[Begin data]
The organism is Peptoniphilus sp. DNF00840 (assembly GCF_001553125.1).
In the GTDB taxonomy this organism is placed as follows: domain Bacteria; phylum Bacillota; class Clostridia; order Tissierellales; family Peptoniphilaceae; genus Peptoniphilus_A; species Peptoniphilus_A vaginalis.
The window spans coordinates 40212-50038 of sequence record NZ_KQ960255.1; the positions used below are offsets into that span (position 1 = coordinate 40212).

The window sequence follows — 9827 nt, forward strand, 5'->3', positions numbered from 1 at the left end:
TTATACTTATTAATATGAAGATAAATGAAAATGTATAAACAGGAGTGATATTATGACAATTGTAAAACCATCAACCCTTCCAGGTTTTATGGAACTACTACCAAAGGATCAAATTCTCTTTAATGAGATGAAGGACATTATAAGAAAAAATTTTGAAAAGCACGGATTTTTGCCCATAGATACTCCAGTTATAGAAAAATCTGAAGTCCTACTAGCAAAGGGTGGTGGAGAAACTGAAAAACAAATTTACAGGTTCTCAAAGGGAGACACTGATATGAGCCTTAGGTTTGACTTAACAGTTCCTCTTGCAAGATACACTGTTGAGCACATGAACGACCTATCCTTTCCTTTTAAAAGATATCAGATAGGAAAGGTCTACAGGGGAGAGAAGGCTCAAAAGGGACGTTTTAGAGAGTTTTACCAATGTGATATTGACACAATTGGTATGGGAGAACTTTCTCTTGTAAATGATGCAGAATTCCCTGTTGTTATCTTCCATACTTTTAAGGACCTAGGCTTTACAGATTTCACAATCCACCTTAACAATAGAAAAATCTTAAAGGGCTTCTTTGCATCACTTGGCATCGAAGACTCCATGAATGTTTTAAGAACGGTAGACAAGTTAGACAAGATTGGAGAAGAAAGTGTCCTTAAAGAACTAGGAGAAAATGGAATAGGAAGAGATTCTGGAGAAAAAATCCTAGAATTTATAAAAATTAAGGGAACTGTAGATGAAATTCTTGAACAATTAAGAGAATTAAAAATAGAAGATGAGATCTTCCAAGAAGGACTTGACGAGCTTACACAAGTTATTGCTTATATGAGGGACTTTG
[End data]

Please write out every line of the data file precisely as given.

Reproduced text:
The organism is Peptoniphilus sp. DNF00840 (assembly GCF_001553125.1).
In the GTDB taxonomy this organism is placed as follows: domain Bacteria; phylum Bacillota; class Clostridia; order Tissierellales; family Peptoniphilaceae; genus Peptoniphilus_A; species Peptoniphilus_A vaginalis.
The window spans coordinates 40212-50038 of sequence record NZ_KQ960255.1; the positions used below are offsets into that span (position 1 = coordinate 40212).

The window sequence follows — 9827 nt, forward strand, 5'->3', positions numbered from 1 at the left end:
TTATACTTATTAATATGAAGATAAATGAAAATGTATAAACAGGAGTGATATTATGACAATTGTAAAACCATCAACCCTTCCAGGTTTTATGGAACTACTACCAAAGGATCAAATTCTCTTTAATGAGATGAAGGACATTATAAGAAAAAATTTTGAAAAGCACGGATTTTTGCCCATAGATACTCCAGTTATAGAAAAATCTGAAGTCCTACTAGCAAAGGGTGGTGGAGAAACTGAAAAACAAATTTACAGGTTCTCAAAGGGAGACACTGATATGAGCCTTAGGTTTGACTTAACAGTTCCTCTTGCAAGATACACTGTTGAGCACATGAACGACCTATCCTTTCCTTTTAAAAGATATCAGATAGGAAAGGTCTACAGGGGAGAGAAGGCTCAAAAGGGACGTTTTAGAGAGTTTTACCAATGTGATATTGACACAATTGGTATGGGAGAACTTTCTCTTGTAAATGATGCAGAATTCCCTGTTGTTATCTTCCATACTTTTAAGGACCTAGGCTTTACAGATTTCACAATCCACCTTAACAATAGAAAAATCTTAAAGGGCTTCTTTGCATCACTTGGCATCGAAGACTCCATGAATGTTTTAAGAACGGTAGACAAGTTAGACAAGATTGGAGAAGAAAGTGTCCTTAAAGAACTAGGAGAAAATGGAATAGGAAGAGATTCTGGAGAAAAAATCCTAGAATTTATAAAAATTAAGGGAACTGTAGATGAAATTCTTGAACAATTAAGAGAATTAAAAATAGAAGATGAGATCTTCCAAGAAGGACTTGACGAGCTTACACAAGTTATTGCTTATATGAGGGACTTTG